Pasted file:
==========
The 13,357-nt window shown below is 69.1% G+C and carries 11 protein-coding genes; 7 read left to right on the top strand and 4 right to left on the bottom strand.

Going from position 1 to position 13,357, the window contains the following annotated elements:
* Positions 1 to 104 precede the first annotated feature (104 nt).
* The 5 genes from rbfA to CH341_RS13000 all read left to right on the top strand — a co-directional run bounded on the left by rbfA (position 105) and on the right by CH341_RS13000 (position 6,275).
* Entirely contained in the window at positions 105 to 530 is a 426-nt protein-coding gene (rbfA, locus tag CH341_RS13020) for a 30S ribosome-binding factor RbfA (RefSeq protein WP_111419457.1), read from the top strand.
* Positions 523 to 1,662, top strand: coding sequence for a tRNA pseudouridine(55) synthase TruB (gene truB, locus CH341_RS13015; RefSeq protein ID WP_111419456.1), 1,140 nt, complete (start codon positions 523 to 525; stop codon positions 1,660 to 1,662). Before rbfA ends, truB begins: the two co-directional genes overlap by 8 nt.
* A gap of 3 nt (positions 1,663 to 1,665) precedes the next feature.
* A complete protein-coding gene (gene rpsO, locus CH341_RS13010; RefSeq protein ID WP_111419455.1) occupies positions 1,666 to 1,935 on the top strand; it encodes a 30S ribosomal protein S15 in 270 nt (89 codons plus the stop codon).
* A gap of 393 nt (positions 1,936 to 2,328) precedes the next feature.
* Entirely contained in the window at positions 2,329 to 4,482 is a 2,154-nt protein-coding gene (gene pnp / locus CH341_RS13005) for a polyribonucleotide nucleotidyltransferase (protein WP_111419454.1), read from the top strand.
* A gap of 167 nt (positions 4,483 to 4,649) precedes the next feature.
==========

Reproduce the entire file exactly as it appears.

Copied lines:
The 13,357-nt window shown below is 69.1% G+C and carries 11 protein-coding genes; 7 read left to right on the top strand and 4 right to left on the bottom strand.

Going from position 1 to position 13,357, the window contains the following annotated elements:
* Positions 1 to 104 precede the first annotated feature (104 nt).
* The 5 genes from rbfA to CH341_RS13000 all read left to right on the top strand — a co-directional run bounded on the left by rbfA (position 105) and on the right by CH341_RS13000 (position 6,275).
* Entirely contained in the window at positions 105 to 530 is a 426-nt protein-coding gene (rbfA, locus tag CH341_RS13020) for a 30S ribosome-binding factor RbfA (RefSeq protein WP_111419457.1), read from the top strand.
* Positions 523 to 1,662, top strand: coding sequence for a tRNA pseudouridine(55) synthase TruB (gene truB, locus CH341_RS13015; RefSeq protein ID WP_111419456.1), 1,140 nt, complete (start codon positions 523 to 525; stop codon positions 1,660 to 1,662). Before rbfA ends, truB begins: the two co-directional genes overlap by 8 nt.
* A gap of 3 nt (positions 1,663 to 1,665) precedes the next feature.
* A complete protein-coding gene (gene rpsO, locus CH341_RS13010; RefSeq protein ID WP_111419455.1) occupies positions 1,666 to 1,935 on the top strand; it encodes a 30S ribosomal protein S15 in 270 nt (89 codons plus the stop codon).
* A gap of 393 nt (positions 1,936 to 2,328) precedes the next feature.
* Entirely contained in the window at positions 2,329 to 4,482 is a 2,154-nt protein-coding gene (gene pnp / locus CH341_RS13005) for a polyribonucleotide nucleotidyltransferase (protein WP_111419454.1), read from the top strand.
* A gap of 167 nt (positions 4,483 to 4,649) precedes the next feature.